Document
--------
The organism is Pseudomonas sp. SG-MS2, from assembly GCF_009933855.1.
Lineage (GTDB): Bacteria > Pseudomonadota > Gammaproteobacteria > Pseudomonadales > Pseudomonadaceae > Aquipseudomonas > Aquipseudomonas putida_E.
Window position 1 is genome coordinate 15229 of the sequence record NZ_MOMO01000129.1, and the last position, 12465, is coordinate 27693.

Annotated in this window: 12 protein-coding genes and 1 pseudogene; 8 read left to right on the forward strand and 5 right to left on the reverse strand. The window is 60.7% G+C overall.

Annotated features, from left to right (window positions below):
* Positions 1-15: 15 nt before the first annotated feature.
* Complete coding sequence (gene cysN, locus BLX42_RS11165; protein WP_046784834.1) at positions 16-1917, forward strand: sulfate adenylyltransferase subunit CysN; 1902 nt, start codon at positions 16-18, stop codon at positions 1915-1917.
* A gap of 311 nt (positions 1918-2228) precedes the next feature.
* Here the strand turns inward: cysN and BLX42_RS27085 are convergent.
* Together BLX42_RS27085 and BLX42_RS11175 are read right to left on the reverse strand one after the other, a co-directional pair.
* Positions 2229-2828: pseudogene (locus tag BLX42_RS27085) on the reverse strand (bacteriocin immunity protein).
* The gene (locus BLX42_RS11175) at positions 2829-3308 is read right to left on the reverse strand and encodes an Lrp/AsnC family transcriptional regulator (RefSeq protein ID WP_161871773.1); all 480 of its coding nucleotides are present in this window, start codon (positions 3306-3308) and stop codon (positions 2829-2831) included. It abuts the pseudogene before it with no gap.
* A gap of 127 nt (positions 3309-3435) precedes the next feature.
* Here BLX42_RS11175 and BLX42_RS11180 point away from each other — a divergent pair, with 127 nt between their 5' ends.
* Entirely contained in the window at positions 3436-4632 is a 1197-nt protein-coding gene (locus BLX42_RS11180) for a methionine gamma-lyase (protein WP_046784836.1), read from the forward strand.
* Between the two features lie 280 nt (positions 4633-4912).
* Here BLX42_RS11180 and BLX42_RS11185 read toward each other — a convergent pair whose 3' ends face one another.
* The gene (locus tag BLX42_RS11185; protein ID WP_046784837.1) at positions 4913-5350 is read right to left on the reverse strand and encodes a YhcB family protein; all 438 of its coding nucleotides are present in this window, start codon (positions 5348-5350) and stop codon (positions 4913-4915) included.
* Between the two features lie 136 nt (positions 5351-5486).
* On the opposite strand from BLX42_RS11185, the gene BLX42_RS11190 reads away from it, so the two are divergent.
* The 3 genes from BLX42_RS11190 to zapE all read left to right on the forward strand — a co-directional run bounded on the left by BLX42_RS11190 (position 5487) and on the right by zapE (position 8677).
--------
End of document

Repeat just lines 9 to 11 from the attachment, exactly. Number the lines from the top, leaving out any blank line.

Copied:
* Here the strand turns inward: cysN and BLX42_RS27085 are convergent.
* Together BLX42_RS27085 and BLX42_RS11175 are read right to left on the reverse strand one after the other, a co-directional pair.
* Positions 2229-2828: pseudogene (locus tag BLX42_RS27085) on the reverse strand (bacteriocin immunity protein).